When my husband passed away in 2011, grief writing was a term that did not once cross my path. Yet now, five years later, it seems like every time I turn around there is a course or workshop for grief writing. I am fascinated by the concept of it. I’m sure there are many counselling supports that can give very clinically sound information as to the benefits of grief writing. I’m not really interested in that. On a day-to-day level, I’m not someone who partakes in journal writing in any way, so I can’t say that it appeals to me on that level. And yet I feel drawn to grief writing, that chance to really have an avenue to express what I felt, and continue to feel. I like the idea of grief writing because, I think, it’s so much more than a journal entry. The format, first of all, doesn’t have to be a journal at all. It can be a letter, a book (including fiction), just a few notes jotted down. Anything you want, really. The main point, is that it is a way to express all those deep emotions we have when we’re grieving. Which perhaps is why I’m so drawn to it. It is, in a way, a form of mourning. Mourning is an outward expression of our grief and although we traditionally think of it as a wearing of something, a ribbon, a poppy, an armband, the underlying function of mourning is that it provides a way for the bereaved to express those deep, deep emotions. The advantage of wearing mourning attire is that it serves the function of expressing of grief when words perhaps escape us or are just too difficult to utter. In those early days after my husband passed away, it was enough work just to breathe, let alone have words. Yet now, I think I could wander down the path of words. For some, the words are there right away, and just need to come out. Grief does not have a time limit, and so grief writing seems like a wonderful outlet. Can it still be considered mourning if you choose not to show anyone my grief writing? I think so. As I processed my grief and explored mourning when my husband passed away, I really felt like mourning had 3 main purposes: to express those deep emotions, to identify yourself as someone who is grieving, so that others can support you, and as a token of honor and remembrance. Grief writing, whether someone sees your written work or not, meets these criteria. The moment you write something down, regardless of how formal or informal it is, you have honored your loved one by caring enough to need to sort through your grief. Grief writing is often taken as a workshop, and you can create a sense of community (even online) with the others in your workshop without ever having to show them your writing. And again, regardless of who sees it, the writer has expressed their emotions. So, I would consider grief writing to be a form of mourning. And mourning is such an important part of the grief journey that, as always, I encourage anyone who is bereaved to mourn. Find the way that suits you, but do mourn. Do express your grief.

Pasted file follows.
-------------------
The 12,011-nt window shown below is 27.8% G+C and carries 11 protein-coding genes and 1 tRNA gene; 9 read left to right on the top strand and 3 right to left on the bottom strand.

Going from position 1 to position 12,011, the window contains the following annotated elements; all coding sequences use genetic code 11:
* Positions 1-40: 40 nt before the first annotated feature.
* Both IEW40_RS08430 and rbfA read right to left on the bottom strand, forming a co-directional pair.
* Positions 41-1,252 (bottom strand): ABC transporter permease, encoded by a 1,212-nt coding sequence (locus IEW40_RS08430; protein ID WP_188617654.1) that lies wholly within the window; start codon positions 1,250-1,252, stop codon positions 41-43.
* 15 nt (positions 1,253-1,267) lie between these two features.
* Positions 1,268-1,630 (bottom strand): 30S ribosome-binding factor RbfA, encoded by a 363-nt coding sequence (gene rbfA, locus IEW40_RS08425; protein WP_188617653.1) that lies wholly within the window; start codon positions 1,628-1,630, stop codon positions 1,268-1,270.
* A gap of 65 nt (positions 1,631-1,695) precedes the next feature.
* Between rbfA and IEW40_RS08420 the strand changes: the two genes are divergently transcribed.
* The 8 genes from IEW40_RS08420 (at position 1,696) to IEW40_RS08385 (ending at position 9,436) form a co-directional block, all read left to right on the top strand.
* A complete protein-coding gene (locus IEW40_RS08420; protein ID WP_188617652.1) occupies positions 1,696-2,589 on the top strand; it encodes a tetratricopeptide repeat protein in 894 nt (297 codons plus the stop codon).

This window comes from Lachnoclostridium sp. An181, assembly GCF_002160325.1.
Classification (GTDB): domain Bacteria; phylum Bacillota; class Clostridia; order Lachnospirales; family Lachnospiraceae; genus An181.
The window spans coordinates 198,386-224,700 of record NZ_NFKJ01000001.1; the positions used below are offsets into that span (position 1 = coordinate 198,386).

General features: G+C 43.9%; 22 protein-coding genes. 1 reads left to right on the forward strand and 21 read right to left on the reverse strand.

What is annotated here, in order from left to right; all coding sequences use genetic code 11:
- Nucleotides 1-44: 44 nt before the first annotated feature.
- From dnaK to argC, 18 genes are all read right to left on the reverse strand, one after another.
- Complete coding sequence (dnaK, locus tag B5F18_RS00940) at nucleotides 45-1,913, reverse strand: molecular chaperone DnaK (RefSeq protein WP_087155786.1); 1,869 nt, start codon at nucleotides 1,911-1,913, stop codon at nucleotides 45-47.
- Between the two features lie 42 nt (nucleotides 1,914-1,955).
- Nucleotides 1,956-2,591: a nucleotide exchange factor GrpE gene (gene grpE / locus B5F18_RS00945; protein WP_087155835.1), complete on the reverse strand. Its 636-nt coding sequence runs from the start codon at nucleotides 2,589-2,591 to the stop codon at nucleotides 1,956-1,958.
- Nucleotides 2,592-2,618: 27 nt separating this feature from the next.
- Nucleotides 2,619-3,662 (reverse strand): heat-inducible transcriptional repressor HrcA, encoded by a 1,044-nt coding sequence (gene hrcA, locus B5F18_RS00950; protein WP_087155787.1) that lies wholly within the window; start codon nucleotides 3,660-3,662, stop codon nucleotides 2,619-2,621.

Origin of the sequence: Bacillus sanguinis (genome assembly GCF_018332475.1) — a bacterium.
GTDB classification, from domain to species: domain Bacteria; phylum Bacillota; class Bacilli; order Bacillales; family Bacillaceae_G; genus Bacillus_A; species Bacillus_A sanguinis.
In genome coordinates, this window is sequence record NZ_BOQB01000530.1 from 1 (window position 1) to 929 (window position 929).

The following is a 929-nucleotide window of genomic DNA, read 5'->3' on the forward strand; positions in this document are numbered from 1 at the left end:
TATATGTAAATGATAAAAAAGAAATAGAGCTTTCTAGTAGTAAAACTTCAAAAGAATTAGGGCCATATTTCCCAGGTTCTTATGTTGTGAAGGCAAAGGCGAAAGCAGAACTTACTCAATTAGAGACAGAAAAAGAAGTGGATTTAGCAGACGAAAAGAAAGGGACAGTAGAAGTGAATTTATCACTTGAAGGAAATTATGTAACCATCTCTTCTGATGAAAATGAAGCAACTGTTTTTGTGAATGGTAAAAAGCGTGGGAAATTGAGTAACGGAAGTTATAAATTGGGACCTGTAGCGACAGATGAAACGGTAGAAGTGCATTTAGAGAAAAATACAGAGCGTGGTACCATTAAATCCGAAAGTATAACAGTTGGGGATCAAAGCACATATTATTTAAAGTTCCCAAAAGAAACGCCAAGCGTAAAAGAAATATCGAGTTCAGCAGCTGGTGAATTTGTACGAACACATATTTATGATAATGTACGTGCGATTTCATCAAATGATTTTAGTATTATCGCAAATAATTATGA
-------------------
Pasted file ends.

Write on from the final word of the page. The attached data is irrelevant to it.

Take Time – Acknowledge Your Loss – Grieve Together